Loss of Availability

Denial-of-service (DoS) attacks try to block or deny access to impact the availability of network services. These types of attacks can interrupt business transactions, cause considerable loss, or damage the company's reputation. DoS attacks are fairly straightforward to carry out, even by an unskilled attacker. Distributed DoS (DDoS) attacks are initiated by multiple source locations within the network to increase the attack's size and impact.

DDoS attacks occur when the attacker takes advantage of vulnerabilities in the network and/or host. Here are some common failure points:

■ A network, host, or application fails to process large amounts of data sent to it, which crashes or breaks communication ability.

■ A host or application is unable to handle an unexpected condition, such as improperly formatted data and memory or resource depletion.

Nearly all DoS attacks are carried out with spoofing and flooding methods. Here are some ways to combat DoS attacks:

■ DHCP snooping verifies DHCP transactions and prevents rogue DHCP servers from interfering with production traffic.

■ Dynamic ARP inspection intercepts ARP packets and verifies that they have valid IP-to-MAC bindings.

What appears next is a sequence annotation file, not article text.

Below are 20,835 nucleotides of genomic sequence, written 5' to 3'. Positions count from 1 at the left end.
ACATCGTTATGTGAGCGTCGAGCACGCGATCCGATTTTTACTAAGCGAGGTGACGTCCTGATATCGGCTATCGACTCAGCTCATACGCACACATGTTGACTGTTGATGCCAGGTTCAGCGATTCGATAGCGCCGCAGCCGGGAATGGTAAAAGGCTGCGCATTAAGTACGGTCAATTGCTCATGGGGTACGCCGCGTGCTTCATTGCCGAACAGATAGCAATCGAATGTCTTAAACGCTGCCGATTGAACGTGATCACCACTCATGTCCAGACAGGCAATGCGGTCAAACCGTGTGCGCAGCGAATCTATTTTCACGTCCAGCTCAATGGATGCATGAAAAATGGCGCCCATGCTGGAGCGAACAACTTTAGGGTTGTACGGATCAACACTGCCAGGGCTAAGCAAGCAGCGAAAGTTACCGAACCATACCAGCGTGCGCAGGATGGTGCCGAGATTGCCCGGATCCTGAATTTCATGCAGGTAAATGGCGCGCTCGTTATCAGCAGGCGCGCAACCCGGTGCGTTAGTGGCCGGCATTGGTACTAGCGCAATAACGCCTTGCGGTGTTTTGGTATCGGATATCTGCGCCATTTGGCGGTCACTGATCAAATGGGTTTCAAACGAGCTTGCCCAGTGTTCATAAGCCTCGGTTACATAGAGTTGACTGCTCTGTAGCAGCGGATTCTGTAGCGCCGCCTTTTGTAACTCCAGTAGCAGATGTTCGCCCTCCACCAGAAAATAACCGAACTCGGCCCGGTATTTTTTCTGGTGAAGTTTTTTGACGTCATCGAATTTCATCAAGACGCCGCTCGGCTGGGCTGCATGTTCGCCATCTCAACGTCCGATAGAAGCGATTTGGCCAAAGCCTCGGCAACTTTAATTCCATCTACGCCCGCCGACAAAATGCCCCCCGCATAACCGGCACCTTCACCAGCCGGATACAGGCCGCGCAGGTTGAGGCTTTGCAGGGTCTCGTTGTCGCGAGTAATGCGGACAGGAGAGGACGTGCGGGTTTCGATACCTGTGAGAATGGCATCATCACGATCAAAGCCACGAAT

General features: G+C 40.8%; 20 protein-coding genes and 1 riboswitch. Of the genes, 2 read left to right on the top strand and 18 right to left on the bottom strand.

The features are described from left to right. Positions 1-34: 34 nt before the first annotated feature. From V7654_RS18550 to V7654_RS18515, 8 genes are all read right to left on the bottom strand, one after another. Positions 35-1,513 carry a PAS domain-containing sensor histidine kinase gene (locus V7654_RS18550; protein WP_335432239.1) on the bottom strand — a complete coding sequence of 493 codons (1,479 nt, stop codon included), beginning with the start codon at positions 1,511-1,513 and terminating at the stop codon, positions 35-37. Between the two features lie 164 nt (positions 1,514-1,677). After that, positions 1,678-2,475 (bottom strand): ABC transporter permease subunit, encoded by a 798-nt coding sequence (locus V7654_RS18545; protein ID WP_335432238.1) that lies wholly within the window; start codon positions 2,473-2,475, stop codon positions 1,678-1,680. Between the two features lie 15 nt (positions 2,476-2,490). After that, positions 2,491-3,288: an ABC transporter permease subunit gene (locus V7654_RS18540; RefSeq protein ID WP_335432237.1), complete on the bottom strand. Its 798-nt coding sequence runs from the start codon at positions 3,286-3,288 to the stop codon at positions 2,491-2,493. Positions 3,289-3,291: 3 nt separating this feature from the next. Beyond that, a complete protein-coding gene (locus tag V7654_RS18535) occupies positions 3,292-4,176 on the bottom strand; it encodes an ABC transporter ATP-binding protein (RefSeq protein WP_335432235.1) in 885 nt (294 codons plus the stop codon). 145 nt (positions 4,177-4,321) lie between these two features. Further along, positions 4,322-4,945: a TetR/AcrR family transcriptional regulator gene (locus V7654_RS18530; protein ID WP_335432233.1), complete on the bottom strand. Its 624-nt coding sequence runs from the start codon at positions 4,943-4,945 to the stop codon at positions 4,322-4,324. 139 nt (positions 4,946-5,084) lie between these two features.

■ Unicast RPF prevents unknown source addresses from using the network as a transport mechanism to carry out attacks.

■ Access control lists (ACLs) control what traffic is allowed on the network.

■ Rate limiting controls the rate of bandwidth that incoming traffic is using, such as ARPs and DHCP requests.

Figure 13-1 shows a DoS threat on availability. The attacker is performing a DoS attack on the network and servers using a flood of packets. Keep in mind that this is an external attack; however, an internal attack is also certainly possible.

Figure 13-1 DoS Threat

Enterprise Campus

Building Acces il

s

Building Distribution

Campus Core

Data Center/Server Farm

Data Center/Server Farm

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Figure 13-1 shows a DoS threat on availability. The attacker is performing a DoS attack on the network and servers using a flood of packets. Keep in mind that this is an external attack; however, an internal attack is also certainly possible.

Remote Access

Attacker

Flooding network and servers with packets

Remote Access eTs

Attacker

Flooding network and servers with packets

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